Third Sunday after Pentecost
June 21, 2020
As we gather in this cultural moment, this moment that is charged with so much emotion, we need to take a step back and scan all that is going on. First, we have the pandemic. Somewhere around one hundred and twenty thousand Americans have perished at the hands of this virus. Let that sink in. One hundred and twenty thousand souls, people, children of God. That is staggering. Many more than that, including people I know, have been infected, disrupting their lives and their families.
Compounding the real human cost, comes the economic cost of this. Record levels of unemployment have decimated communities. Many companies, non-profits, churches, and even entire industries will not recover.
Add to this, we have the ongoing national conversation on race and justice. This is a charged cultural moment. We cannot look at what all is going on, and take each element one at a time. As one of you put it, it’s more like a cocktail, all mixed and served together.
And so what do we do? What do Christians do in this charged moment? Where do we find answers? Where do we find hope?
We turn to the holy scriptures. Odd, isn’t it? We are dealing with twenty first century problems by reading a text that is more than two thousand years old.
Today I want to focus on Psalm 69. Now, there are a few types of psalms. There are psalms of joy. There are psalms of comfort. There are psalms of hope. But Psalm 69 is a psalm of lament. We read a portion of that psalm today. This psalm is a cry to God for help, it’s a cry to God in time of trouble. I prayed Psalm 69 a lot during Hurricane Harvey because it starts like this: “Save me O God, for the waters have risen up to my neck. I am sinking in deep mire, and there is no firm ground for my feet.” In what we read from today, Psalm 69 goes on to say: “Hide not your face from your servant; be swift and answer, for I am in distress.” “For I am in distress.” A classic lament. I find it revealing that in the bible, there is a book called “Lamentations” but no book called “Exultations.” Let’s not kid ourselves – pain, grief, horror, sorrow are the human condition. As a priest and pastor, I talk to people more when they’re lamenting than when they’re rejoicing. Indeed, how can we rejoice when the case numbers continue to climb? How can we rejoice when people are losing their jobs, their homes, their lives? How can we rejoice when the world has gone mad? “Hide not your face from your servant; be swift and answer, for I am in distress.”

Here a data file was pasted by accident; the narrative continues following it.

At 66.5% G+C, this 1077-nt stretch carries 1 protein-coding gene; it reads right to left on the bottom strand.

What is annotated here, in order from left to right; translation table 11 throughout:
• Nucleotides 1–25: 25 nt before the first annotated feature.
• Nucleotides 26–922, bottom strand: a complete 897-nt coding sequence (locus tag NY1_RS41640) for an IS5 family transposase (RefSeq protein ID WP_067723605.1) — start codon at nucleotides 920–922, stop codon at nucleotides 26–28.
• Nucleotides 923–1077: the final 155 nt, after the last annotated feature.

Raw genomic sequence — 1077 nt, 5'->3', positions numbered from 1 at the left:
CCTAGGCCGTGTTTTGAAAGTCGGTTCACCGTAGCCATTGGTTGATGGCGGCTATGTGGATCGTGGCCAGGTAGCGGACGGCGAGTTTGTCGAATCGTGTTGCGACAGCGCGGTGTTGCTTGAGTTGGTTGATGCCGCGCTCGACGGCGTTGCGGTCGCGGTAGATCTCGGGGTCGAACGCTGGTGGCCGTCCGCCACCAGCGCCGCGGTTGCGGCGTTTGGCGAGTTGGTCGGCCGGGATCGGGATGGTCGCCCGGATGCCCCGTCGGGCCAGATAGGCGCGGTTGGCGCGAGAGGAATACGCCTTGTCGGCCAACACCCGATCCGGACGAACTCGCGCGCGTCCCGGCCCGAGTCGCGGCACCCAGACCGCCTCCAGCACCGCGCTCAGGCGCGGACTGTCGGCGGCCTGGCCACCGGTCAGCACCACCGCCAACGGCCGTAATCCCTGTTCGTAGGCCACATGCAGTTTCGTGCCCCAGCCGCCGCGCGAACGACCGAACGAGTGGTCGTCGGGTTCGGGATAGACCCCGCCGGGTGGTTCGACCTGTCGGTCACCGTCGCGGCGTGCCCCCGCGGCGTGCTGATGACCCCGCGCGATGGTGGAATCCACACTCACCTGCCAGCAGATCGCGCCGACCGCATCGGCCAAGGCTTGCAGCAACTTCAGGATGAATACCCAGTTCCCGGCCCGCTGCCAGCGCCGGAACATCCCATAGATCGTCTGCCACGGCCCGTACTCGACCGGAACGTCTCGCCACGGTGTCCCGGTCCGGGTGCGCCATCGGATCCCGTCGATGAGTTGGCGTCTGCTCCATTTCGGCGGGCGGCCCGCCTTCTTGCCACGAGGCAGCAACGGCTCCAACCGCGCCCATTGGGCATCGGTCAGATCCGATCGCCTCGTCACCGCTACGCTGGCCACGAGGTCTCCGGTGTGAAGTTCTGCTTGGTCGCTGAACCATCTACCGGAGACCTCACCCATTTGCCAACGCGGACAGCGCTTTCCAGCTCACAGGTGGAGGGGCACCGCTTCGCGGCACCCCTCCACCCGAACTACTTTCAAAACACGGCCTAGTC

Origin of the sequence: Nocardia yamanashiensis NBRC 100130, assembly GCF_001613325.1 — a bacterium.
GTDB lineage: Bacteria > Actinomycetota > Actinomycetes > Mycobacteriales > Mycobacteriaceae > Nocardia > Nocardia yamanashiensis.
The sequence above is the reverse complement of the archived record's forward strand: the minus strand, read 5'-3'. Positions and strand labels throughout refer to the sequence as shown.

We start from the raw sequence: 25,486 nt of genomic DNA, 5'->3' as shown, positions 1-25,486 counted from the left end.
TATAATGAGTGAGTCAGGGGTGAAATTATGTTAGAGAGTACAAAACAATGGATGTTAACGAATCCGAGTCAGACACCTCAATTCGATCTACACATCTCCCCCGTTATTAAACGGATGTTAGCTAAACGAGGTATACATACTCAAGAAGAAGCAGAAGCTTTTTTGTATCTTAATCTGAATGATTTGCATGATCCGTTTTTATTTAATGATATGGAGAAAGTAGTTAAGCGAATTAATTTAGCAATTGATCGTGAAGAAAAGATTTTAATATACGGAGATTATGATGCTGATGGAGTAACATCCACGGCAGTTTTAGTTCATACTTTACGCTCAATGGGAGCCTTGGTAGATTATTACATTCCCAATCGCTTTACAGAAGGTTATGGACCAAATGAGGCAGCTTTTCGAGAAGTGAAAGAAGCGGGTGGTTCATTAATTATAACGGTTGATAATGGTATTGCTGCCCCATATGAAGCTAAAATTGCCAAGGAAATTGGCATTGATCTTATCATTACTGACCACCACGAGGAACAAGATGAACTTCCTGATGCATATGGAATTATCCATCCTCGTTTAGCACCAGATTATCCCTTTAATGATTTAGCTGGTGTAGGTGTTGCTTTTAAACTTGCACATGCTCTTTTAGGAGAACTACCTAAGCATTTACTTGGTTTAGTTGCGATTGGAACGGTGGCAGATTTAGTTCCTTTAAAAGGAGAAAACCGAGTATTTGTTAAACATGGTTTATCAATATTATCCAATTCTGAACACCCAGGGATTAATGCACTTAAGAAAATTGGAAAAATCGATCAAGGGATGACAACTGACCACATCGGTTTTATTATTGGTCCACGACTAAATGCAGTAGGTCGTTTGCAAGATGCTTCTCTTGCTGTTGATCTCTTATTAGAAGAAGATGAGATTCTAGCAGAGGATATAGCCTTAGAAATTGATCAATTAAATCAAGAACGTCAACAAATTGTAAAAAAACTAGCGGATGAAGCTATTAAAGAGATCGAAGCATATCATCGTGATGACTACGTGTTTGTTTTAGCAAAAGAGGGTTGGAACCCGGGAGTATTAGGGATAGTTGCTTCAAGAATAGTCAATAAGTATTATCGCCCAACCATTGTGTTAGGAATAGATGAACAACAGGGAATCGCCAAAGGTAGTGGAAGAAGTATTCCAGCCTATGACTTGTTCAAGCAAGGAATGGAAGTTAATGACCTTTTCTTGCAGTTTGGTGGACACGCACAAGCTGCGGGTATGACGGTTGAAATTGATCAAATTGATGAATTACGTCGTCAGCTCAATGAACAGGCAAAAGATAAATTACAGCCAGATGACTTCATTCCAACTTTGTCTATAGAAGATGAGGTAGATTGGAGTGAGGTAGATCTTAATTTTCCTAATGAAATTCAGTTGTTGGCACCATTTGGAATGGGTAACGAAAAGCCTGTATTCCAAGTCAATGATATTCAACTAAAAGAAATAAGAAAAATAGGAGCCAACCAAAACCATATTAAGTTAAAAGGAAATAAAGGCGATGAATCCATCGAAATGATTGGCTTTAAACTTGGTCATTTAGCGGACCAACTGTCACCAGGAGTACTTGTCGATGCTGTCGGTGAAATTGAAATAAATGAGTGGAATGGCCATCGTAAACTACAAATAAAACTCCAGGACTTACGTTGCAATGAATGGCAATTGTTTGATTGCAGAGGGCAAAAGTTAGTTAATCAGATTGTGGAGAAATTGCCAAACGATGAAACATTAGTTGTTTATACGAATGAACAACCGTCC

What I hope to do today, is to help us, as Christians, to reclaim the psalms of lament. Not as a way to make us feel better, but as a way to help us deal with the pain of it all.
So, the first step is this. Acknowledge when you are in distress. Tell God about it. Talk to your family about it. Share it with friends that you trust. Offer your distress in prayer. Rather than asking God for something in prayer, just tell God what you are feeling. Don’t try to hide it, because God already knows how you feel anyway. And if you are in such a dark place that you don’t have the words to describe what you’re feeling, go ahead and read straight from Psalm 69. “For I am in distress.” Don’t be ashamed of depression, or anxiety, or the darkness that you feel – whether that darkness comes from within or comes from without. Those are real feelings. You are feeling those things because you are human, and God created humans with our vast spectrum of emotion.